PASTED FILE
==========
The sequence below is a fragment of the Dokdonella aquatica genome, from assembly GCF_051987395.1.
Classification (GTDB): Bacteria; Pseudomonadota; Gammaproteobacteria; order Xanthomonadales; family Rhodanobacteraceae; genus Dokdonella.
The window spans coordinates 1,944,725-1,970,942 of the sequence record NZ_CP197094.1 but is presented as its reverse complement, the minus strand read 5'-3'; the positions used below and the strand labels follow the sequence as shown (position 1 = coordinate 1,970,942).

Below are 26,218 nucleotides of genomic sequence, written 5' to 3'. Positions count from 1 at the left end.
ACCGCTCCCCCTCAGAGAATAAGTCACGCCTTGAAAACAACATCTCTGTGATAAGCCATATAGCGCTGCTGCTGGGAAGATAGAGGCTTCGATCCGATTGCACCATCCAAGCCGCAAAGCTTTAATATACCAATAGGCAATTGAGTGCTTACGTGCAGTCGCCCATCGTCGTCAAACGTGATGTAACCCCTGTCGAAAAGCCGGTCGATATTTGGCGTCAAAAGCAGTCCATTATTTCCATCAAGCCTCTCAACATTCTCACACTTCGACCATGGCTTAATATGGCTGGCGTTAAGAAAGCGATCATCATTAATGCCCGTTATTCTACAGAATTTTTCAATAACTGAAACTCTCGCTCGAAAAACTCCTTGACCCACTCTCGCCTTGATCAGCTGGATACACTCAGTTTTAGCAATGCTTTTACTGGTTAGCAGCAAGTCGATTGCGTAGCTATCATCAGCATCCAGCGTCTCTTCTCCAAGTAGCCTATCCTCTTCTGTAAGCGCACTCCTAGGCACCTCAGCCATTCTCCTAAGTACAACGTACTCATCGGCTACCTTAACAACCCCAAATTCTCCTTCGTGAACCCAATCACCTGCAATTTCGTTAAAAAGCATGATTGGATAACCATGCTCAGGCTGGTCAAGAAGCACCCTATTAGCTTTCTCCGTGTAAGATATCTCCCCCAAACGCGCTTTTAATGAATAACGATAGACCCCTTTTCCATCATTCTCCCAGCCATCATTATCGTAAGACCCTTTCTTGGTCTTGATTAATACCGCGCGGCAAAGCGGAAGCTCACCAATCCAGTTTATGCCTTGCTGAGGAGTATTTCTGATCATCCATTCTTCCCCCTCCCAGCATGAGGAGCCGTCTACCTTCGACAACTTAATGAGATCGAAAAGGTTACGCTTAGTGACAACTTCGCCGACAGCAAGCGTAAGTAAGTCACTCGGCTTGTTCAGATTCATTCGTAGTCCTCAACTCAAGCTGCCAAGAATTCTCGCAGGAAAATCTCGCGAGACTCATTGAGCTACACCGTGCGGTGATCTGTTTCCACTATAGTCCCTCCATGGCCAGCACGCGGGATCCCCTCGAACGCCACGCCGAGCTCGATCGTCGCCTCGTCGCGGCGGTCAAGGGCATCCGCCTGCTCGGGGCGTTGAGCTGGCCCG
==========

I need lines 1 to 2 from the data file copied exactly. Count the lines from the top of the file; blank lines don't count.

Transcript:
The sequence below is a fragment of the Dokdonella aquatica genome, from assembly GCF_051987395.1.
Classification (GTDB): Bacteria; Pseudomonadota; Gammaproteobacteria; order Xanthomonadales; family Rhodanobacteraceae; genus Dokdonella.